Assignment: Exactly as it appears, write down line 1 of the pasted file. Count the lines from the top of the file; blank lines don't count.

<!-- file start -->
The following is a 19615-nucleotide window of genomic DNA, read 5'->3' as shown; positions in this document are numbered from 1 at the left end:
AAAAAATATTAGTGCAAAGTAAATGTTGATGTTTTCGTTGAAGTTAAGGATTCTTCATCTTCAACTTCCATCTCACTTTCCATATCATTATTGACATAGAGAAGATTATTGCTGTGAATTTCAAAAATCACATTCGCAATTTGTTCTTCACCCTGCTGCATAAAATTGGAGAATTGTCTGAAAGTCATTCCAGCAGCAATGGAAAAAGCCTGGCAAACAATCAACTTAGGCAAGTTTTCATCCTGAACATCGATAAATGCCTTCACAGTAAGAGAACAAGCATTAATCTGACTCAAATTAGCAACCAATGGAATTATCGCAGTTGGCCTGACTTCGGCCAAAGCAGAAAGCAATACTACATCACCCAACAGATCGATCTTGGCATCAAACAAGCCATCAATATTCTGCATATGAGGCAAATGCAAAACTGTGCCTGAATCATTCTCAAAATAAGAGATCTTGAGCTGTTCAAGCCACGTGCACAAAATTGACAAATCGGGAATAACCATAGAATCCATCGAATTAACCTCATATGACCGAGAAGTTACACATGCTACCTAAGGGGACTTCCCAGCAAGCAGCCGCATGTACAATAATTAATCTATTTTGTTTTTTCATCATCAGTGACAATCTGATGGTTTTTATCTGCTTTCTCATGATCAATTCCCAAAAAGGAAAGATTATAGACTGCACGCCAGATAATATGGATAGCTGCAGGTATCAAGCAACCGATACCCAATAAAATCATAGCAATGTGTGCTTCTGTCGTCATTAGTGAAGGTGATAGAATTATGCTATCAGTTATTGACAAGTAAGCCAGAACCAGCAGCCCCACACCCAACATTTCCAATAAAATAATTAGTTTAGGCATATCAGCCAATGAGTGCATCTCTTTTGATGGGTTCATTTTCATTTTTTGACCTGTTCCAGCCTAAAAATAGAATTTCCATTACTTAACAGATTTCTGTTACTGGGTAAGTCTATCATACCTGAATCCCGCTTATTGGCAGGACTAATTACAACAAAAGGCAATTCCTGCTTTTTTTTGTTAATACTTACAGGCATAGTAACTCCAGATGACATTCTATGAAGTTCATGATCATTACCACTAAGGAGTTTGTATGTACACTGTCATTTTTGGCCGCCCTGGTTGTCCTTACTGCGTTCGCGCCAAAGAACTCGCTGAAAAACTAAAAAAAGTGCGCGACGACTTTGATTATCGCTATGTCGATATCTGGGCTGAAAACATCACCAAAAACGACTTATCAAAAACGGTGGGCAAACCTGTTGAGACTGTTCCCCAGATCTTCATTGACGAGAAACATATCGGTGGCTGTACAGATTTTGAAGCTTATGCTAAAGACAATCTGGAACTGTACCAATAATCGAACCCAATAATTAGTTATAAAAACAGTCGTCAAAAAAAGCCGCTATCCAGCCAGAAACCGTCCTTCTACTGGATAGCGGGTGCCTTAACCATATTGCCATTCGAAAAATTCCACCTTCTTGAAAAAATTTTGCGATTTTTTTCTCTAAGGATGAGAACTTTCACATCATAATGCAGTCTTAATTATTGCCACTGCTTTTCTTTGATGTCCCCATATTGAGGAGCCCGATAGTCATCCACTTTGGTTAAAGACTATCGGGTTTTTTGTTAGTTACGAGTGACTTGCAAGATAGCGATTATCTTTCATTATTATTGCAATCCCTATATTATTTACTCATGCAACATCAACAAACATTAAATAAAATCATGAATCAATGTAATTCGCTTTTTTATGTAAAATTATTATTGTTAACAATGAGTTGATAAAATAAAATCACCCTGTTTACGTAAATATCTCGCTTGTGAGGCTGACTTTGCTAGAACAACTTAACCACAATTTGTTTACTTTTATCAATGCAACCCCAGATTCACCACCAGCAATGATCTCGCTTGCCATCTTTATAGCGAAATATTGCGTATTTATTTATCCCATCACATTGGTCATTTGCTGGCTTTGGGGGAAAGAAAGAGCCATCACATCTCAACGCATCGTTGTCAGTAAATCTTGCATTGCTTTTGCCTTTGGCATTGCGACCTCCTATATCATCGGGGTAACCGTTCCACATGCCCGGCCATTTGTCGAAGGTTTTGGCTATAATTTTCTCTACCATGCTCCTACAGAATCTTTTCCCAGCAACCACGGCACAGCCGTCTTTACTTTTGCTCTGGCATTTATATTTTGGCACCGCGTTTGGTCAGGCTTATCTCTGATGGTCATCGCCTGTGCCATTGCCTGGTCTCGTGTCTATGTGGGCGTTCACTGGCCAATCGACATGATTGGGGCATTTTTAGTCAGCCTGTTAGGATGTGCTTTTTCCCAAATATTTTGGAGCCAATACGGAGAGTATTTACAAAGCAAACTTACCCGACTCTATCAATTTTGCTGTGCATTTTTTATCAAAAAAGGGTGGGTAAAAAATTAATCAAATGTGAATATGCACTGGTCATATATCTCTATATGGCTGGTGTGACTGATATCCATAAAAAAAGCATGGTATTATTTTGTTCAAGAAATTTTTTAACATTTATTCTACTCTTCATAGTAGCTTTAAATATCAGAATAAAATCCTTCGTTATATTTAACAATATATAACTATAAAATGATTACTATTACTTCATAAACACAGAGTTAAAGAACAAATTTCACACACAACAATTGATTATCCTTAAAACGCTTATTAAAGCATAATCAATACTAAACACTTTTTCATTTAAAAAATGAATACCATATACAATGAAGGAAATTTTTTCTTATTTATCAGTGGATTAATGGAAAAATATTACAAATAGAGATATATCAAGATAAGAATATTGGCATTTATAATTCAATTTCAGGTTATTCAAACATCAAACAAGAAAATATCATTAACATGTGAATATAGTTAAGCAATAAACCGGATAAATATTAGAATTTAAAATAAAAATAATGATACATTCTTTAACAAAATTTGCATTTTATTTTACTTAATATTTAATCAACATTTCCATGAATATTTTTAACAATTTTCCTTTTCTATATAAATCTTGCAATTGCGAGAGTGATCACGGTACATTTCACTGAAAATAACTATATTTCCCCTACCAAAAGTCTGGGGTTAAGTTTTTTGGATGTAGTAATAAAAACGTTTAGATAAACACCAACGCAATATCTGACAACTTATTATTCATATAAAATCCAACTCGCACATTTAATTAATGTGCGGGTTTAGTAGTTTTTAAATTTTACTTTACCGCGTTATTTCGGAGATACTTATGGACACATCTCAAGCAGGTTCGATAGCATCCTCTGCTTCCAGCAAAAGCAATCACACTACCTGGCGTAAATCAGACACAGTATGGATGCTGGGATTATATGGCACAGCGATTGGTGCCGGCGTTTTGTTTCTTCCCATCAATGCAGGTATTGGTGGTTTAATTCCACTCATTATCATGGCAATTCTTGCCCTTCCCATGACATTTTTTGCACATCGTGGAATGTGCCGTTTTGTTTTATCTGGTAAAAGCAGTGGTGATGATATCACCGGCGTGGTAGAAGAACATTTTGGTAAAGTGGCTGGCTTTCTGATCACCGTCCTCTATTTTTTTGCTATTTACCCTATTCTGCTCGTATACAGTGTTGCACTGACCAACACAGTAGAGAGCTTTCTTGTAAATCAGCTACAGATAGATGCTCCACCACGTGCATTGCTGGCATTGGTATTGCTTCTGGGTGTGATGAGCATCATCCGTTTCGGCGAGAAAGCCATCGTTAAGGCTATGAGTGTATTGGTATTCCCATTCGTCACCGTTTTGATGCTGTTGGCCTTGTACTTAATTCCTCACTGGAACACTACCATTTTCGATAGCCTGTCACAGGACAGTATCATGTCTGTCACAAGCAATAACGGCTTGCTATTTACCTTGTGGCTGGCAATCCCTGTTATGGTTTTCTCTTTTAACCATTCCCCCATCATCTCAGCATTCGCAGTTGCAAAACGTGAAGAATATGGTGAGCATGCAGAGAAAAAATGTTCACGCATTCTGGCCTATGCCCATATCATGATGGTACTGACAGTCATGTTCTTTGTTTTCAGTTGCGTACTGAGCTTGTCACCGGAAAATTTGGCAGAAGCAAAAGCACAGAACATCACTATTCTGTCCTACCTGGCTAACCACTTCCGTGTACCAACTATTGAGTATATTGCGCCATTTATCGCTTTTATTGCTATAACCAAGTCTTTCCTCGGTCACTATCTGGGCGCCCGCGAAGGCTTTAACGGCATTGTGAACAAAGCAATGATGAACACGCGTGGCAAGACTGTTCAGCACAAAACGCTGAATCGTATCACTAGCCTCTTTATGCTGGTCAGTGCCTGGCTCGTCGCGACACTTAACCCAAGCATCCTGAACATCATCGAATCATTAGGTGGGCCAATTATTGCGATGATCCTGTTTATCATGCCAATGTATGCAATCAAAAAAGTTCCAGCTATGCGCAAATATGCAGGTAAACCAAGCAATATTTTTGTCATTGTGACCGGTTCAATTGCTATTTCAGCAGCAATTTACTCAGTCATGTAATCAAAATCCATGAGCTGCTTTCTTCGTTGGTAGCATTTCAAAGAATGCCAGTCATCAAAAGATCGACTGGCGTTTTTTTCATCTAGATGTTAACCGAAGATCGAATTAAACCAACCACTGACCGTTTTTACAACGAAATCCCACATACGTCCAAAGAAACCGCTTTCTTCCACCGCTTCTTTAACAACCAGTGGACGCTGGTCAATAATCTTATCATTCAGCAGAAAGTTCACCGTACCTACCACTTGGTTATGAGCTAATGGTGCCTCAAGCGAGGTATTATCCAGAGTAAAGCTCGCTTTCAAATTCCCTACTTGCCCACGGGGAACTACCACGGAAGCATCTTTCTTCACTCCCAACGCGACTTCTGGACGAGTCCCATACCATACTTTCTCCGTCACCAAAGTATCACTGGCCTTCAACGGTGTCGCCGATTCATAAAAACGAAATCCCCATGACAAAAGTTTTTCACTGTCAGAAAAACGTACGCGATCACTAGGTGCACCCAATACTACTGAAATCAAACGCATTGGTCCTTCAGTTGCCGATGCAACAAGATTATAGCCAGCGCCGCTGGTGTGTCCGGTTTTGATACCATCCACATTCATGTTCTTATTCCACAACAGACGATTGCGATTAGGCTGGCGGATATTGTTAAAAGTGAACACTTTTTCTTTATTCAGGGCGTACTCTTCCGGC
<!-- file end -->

The following is a 19615-nucleotide window of genomic DNA, read 5'->3' as shown; positions in this document are numbered from 1 at the left end: